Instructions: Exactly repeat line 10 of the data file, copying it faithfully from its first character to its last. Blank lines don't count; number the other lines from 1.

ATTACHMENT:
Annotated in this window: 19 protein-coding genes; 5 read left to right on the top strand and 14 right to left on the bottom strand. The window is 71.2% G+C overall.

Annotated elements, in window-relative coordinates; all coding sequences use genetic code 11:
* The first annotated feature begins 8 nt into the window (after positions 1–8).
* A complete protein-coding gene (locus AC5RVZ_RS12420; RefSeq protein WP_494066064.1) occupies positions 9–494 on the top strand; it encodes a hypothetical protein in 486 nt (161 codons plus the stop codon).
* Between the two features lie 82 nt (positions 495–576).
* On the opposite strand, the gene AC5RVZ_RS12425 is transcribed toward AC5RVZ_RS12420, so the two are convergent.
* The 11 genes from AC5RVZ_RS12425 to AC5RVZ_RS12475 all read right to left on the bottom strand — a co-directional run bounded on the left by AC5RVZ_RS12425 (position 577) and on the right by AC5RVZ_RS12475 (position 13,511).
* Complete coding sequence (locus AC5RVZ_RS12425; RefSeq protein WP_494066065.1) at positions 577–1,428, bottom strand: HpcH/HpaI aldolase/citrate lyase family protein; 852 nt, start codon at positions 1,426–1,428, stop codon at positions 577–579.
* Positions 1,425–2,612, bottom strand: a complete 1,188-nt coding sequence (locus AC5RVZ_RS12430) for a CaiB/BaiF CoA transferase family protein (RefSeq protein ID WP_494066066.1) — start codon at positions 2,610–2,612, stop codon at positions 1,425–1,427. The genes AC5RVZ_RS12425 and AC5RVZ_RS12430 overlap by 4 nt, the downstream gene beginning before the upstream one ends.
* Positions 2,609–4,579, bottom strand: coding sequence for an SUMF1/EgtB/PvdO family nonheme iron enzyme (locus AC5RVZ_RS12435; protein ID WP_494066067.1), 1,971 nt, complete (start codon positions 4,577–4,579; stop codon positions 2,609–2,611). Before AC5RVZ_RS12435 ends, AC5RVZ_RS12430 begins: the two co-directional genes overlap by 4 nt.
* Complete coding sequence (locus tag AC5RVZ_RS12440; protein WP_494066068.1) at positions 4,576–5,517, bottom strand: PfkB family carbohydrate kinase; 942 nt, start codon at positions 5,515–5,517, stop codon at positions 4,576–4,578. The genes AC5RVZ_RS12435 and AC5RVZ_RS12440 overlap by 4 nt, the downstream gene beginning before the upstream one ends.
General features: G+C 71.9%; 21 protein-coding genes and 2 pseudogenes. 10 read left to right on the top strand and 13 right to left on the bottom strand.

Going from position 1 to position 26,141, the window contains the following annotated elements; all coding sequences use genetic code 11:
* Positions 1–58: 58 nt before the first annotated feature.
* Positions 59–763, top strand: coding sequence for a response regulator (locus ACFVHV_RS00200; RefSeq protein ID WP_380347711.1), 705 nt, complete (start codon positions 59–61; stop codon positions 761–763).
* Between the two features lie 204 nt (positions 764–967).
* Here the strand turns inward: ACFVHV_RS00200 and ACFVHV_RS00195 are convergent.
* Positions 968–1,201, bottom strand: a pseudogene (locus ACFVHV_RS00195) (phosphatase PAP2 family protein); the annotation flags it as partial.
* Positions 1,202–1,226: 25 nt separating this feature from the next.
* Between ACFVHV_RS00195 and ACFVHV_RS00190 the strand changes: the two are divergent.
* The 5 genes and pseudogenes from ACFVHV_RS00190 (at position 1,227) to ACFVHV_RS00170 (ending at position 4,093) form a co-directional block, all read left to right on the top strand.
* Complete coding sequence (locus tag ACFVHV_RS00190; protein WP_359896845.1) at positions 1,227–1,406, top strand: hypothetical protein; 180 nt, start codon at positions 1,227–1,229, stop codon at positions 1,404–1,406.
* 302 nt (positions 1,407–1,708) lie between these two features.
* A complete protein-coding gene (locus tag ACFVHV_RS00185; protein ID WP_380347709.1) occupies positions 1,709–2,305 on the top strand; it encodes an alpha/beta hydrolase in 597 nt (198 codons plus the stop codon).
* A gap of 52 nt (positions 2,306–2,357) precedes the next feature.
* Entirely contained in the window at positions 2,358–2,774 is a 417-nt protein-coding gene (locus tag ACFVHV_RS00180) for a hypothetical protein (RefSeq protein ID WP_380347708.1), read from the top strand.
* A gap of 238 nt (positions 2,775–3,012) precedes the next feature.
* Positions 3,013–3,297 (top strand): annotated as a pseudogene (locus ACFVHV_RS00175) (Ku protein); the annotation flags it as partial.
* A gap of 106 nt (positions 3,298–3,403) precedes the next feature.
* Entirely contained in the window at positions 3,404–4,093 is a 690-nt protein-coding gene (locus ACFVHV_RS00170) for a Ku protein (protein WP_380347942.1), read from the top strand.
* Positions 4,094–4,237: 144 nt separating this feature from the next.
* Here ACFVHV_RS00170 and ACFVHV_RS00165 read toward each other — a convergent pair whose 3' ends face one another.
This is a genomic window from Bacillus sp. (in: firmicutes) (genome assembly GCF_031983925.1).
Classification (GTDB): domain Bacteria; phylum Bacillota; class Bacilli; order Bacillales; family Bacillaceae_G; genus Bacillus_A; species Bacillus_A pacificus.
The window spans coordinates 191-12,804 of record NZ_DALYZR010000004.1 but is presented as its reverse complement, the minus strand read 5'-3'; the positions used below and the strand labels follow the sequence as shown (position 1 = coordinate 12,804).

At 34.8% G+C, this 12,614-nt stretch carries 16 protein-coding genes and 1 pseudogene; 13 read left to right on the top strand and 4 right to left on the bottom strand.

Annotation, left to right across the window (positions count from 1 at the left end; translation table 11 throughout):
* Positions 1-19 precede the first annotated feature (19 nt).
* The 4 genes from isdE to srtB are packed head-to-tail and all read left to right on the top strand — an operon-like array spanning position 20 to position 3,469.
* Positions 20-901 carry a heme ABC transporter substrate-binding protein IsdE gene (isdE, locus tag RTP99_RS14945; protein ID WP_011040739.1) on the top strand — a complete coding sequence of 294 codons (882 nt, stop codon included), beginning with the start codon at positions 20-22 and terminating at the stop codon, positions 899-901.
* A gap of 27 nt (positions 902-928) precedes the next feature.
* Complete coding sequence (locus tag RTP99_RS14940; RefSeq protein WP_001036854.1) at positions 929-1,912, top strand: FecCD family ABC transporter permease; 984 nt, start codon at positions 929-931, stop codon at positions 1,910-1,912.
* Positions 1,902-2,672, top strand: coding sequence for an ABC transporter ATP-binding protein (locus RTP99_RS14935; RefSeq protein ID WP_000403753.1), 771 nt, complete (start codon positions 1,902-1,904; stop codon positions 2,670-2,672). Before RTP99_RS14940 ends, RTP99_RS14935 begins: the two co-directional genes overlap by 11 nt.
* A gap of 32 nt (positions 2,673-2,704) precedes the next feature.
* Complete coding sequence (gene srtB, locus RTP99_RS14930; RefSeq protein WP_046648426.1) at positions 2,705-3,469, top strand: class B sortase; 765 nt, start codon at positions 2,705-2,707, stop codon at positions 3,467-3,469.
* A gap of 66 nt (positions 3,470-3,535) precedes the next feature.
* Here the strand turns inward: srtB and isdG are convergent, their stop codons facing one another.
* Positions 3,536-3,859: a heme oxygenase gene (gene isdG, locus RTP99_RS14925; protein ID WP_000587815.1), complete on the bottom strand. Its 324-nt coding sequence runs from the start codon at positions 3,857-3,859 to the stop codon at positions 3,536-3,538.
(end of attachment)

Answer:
* Positions 2,609–4,579, bottom strand: coding sequence for an SUMF1/EgtB/PvdO family nonheme iron enzyme (locus AC5RVZ_RS12435; protein ID WP_494066067.1), 1,971 nt, complete (start codon positions 4,577–4,579; stop codon positions 2,609–2,611). Before AC5RVZ_RS12435 ends, AC5RVZ_RS12430 begins: the two co-directional genes overlap by 4 nt.